Deanna Farago: What does a day in the life of an operator? Well, we work nine to five and we have a checklist that we rotate among the team members. This enables our team to be able to have weekend or holiday coverage. Even though we’re working normal office hours, we want to make sure that there’s always going to be satellite operators, eyes on the system every day. And for this number of satellites, we have to aggregate our data. Aggregating our data is key. What that means is we build lots of dashboards based off of our telemetry, and off of our logs from the satellite. And it allows us to be able to easily see if there’s any satellites that are responding and acting out of family. And that will then trigger an operator to say this one’s not behaving the same as its fellow satellites. I’m going to dig in further and try to triage it.

    Deanna Farago: We have weekday team standups and we’re supported by amazing other teams in mission control. And those teams also have their own on-call. And so if something does break in the middle of the night, that affects the whole fleet. Those teams help support us. I wanted to show this because it’s one of my favorite things that we’ve taken a picture of at Planet. And it’s actually a series of pictures that we stitched together into a video. And just before a rocket launch, we’re able to opportunistically schedule a Dove to take a series of images of a rocket delivering more Doves to space. Just a real quick cool shot. And that’s shot by one of our satellites. So very cool. And then sadly, we won’t be doing any missed high fives and hugs and mission control in person anytime soon, like our former coworker here Rob Zimmerman. But we can still enjoy having first contacts and commissioning with one another virtually. And this is our, I guess, equivalent version of that from a few years ago when we were able to successfully make contact with 88 satellites right after launch. And with that, that’s all I really wanted to share. I couldn’t go into too much detail, but I’m happy to answer questions. If you’d like to email me. I am at Thank you for having me.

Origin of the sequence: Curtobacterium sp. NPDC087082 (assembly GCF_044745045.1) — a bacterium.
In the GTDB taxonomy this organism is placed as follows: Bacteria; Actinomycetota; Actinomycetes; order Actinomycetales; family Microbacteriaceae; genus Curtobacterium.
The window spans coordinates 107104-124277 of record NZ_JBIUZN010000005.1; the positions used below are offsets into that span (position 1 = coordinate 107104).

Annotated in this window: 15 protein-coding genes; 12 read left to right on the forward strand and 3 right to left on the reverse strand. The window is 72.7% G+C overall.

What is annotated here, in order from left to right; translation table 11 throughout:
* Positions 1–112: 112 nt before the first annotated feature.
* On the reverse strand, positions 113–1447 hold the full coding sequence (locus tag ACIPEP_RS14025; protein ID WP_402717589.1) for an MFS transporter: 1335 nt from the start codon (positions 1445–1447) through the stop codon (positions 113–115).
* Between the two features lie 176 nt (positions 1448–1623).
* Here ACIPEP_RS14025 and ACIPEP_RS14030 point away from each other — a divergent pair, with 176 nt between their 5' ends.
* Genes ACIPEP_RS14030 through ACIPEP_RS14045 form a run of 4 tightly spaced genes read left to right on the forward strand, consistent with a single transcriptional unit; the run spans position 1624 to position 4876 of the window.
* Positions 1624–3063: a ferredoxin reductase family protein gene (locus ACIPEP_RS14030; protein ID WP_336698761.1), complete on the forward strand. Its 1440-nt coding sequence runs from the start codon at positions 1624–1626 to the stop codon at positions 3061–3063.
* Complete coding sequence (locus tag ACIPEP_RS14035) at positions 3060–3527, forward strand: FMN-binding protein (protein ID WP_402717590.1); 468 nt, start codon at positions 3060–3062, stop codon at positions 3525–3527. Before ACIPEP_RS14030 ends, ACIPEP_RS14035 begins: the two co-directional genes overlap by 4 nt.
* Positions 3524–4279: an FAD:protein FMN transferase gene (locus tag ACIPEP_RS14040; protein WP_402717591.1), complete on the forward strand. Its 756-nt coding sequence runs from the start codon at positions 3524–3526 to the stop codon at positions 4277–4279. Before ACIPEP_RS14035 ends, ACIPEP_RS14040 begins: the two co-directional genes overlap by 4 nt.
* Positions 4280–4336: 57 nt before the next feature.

Angie Chang: Thank you, Deanna. That’s really awesome. And you … Let’s see. And now we are going to bring up Elena, who has over two decades of experience in sales and she’ll be telling us her journey.

    Elena Rodriguez: Excellent. Good evening, everyone. I’m so happy for this invitation. I just joined Planet three months ago and I really wanted to talk about … sorry, this is my first time, I wanted to talk about the adventure of making a decision, how important it is for our career. But first, let me introduce what I do here at Planet.

    Elena Rodriguez: As I said, I joined the company three months ago, I’m this salesperson for Mexico, Central America, Ecuador, and the Caribbean. I have been in the business for more than 20 years, and I am so, so honored to be part of the Planet team. I’m so happy and so proud of working for the company that is offering solutions that are critical to mitigate some of the main challenges that we are facing right now, like climate change, food crisis, fighting poverty, so many applications, and I feel so proud to talk about our business when I go out there and meet my clients and listeners. So I chose a topic because this is something that I’ve been always thinking about it. And now I have the opportunity to talk about it. And I’m going to take advantage of this — is how I ended up here. I want to show you my story.

    Elena Rodriguez: Ever since I started back in the 80s, I have all the dreams like I wanted to be a fashion designer, because that’s something that I really enjoy since I was a little girl. And I took … but it was difficult for me because fashion was a very expensive career in Venezuela, and I had a scholarship, and I moved to Seattle from Venezuela to study sales and advertising. I have no choice. So let me tell you that, that was the first time I didn’t make any decisions.